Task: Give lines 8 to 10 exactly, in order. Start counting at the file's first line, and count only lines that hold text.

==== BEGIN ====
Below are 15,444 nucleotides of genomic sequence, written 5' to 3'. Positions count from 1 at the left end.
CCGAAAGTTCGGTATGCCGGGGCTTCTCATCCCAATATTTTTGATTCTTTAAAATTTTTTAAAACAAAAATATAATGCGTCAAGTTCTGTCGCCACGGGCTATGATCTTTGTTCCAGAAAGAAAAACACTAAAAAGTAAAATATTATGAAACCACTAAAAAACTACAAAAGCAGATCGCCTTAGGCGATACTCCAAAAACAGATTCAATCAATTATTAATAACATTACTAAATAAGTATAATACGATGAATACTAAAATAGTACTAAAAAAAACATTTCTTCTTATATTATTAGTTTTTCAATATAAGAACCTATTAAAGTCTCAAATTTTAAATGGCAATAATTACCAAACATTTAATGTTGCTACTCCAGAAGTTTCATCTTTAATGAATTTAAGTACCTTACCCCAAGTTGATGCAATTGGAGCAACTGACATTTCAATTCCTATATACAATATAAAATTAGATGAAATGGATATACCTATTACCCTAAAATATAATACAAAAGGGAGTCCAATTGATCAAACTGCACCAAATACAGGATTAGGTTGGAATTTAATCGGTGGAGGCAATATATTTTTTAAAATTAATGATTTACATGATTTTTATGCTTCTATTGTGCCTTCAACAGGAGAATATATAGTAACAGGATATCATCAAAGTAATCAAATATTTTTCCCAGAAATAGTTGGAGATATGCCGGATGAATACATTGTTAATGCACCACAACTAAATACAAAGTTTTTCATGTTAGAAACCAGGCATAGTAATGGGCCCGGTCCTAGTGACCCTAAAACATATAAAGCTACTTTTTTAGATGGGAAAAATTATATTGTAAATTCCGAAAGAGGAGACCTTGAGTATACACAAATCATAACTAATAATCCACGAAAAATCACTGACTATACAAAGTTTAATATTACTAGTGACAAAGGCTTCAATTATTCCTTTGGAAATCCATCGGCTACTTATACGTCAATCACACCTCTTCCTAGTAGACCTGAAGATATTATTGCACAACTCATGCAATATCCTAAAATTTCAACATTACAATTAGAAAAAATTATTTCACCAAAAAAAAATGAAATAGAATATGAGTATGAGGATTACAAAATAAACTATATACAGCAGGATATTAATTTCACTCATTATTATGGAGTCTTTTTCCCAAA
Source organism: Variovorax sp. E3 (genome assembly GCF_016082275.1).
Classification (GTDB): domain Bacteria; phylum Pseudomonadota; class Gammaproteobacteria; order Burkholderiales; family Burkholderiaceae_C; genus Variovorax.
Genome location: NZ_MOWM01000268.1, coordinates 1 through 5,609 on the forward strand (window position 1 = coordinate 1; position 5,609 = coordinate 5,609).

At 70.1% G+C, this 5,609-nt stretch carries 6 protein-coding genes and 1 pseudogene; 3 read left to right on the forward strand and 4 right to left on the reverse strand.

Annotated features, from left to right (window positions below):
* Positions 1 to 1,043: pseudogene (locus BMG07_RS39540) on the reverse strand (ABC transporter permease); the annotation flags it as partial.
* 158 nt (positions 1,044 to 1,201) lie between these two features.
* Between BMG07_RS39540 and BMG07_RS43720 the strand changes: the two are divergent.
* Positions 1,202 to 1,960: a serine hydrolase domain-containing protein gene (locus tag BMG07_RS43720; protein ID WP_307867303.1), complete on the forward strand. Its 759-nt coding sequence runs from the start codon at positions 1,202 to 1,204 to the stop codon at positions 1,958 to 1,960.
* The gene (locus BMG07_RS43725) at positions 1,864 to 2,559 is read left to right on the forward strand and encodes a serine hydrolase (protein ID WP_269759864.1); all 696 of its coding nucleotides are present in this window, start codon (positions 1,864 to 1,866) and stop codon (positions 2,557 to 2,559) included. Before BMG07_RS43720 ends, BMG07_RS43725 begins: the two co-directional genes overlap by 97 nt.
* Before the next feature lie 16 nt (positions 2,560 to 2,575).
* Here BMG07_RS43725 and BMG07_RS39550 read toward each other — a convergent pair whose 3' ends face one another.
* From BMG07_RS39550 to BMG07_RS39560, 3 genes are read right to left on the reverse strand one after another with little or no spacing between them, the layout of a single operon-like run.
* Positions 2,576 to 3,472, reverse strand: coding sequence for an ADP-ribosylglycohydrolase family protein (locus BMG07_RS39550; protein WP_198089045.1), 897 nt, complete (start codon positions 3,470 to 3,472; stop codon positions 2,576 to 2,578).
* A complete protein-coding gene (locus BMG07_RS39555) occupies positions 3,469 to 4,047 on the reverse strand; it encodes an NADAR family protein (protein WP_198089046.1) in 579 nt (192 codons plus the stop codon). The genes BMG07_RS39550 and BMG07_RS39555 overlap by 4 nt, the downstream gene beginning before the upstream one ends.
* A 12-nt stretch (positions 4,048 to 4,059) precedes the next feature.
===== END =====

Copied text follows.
* Positions 1 to 1,043: pseudogene (locus BMG07_RS39540) on the reverse strand (ABC transporter permease); the annotation flags it as partial.
* 158 nt (positions 1,044 to 1,201) lie between these two features.
* Between BMG07_RS39540 and BMG07_RS43720 the strand changes: the two are divergent.